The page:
The recent developments in artificial intelligence, human enhancement and biotechnologies are already having a dramatic impact on our daily lives as is reflected in the devices we use, the pills we take and the foods we consume. While some of these technologies clearly have the potential to increase the quality of human lives and positively transform the overall social conditions, there is a growing awareness regarding the risks and ethical dilemmas that come with the rapid technological progress we are currently experiencing.
It may seem obvious that the creation, assessment and regulation of these new technologies demand open-minded, inter- and multidisciplinary approaches, incorporating insights and skills from professionals from various fields and sectors. Yet, when discussing the process of ‘designing the future’ and establishing the respective organisational and governmental structures, the importance of including the expertise that comes with the thorough study of subjects like philosophy, history, literature, theology and art is often neglected, despite the impressive list of famous CEOs and visionaries with a humanities background.
Here are three reasons why this should change.
Clara Hausin is the Founding and Executive Editor of Delphi – Interdisciplinary Review of Emerging Technologies, a pioneering new platform for critical debates on the many opportunities and challenges created by technological progress. Bringing together authors with different professional backgrounds as well as opposing views, the international quarterly seeks to facilitate accessible conversations across disciplines and sectors. Prior to her position as Executive Editor, she was responsible for conceptualising and organising various international legal conferences and workshops, i.a. on European Data Protection Law.
She holds an M.A. in Comparative Literature from the Peter Szondi Institute, Freie Universität Berlin.
Understanding the Evolution of Human Value Systems
The avid reader of history books, literature and philosophy classics has witnessed the rise and fall of hundreds of empires, worlds and cosmoses. He understands the dynamic forces at interplay in geopolitics, human affairs and organisations. By carefully analysing large-scale turbulences and change across societies and centuries (be it by examining real world events or their transformation into works of art), he develops an understanding of the evolution of the various value systems, belief structures and world views that have been underlying human behaviour over time. Cultivating this kind big of picture understanding is crucial for everyone who wants to determine where mankind is currently at and where it is headed. When designing and assessing new technologies that might have the potential to irrevocably transform the human condition, we need to be aware of what our values are as individuals, societies and as a species.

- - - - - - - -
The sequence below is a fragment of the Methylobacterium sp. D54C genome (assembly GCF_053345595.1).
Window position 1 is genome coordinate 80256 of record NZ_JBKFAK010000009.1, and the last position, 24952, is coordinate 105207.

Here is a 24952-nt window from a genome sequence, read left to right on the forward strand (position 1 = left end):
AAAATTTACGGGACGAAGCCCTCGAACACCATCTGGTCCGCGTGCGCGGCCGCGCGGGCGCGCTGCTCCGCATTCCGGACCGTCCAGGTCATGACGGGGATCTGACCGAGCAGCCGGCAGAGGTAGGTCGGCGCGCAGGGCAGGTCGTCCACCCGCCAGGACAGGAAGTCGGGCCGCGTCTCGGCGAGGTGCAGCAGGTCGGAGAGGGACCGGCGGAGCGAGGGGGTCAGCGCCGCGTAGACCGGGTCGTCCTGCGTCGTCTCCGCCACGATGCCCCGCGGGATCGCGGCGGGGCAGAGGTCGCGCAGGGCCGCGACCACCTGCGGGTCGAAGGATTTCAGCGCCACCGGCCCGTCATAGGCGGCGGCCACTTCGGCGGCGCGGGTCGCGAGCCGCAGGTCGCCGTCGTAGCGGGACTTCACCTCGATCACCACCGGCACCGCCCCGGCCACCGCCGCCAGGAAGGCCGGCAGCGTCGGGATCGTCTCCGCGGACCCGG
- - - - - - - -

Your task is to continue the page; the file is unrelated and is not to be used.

In the face of an increasingly complex world, evolving at an incredibly high speed, it is hardly a surprise that fake news, conspiracy theories as well as radical political and social movements, offering overly simplified explanations and solutions, are thriving. An education within the humanities enables future leaders to thoughtfully break down complex issues to their very essence and understandably communicate their findings to a wider audience, while at the same constantly re-evaluating their insights against the background of new discoveries, trends and paradigm shifts. These skills are essential when engaging in debates on sensitive and complex topics such as the design and regulation lethal autonomous weapons, the potentials and dangers of big data or the long-term implications of using genetic engineering in an increasingly competitive society.
Taking on Different Perspectives
While a degree in one of the humanities may not prepare us for one particular job, it does indeed prepare us for life, informing our understanding of what it means to be human.
Turning to philosophy, literature or art often helps us make sense of, or cope with, complex and profound concepts and experiences such as death, grief, loss, suffering and love, enabling us to eventually grow into more well-rounded and empathetic human beings.
Similarly, by learning a new language or contemplating scriptures of different religious communities, we can experience the world through foreign frames and concepts, acquiring an improved understanding of other cultures and their approaches to life.
Being able to put oneself into the shoes of other human beings and to take into account a variety of perspectives and mindsets is vital for making organisations and societies thrive in the long run, especially when facing the advent of life-changing technologies. For instance, how can we assess how psychoactive drugs, cognitive enhancers and genetic engineering should be regulated if we do not understand the spectrum of the joys and pains that shape the human experience?
While there is a consensus that the ‘hard skills’ that can be acquired by pursuing a degree in natural sciences are key for designing an exciting, safe and prosperous future, the necessity to consider insights from within the humanities still deserves wider attention. If we want to fully exploit the new technologies’ potential to improve the lives of individuals and positively impact social conditions, while at the same time responsibly handling the risks they may bring, their creation, assessment and regulation requires the knowledge and skills of well-read professionals, committed to sharing their understanding of the human condition and experience across times and societies in the most accessible and inclusive way.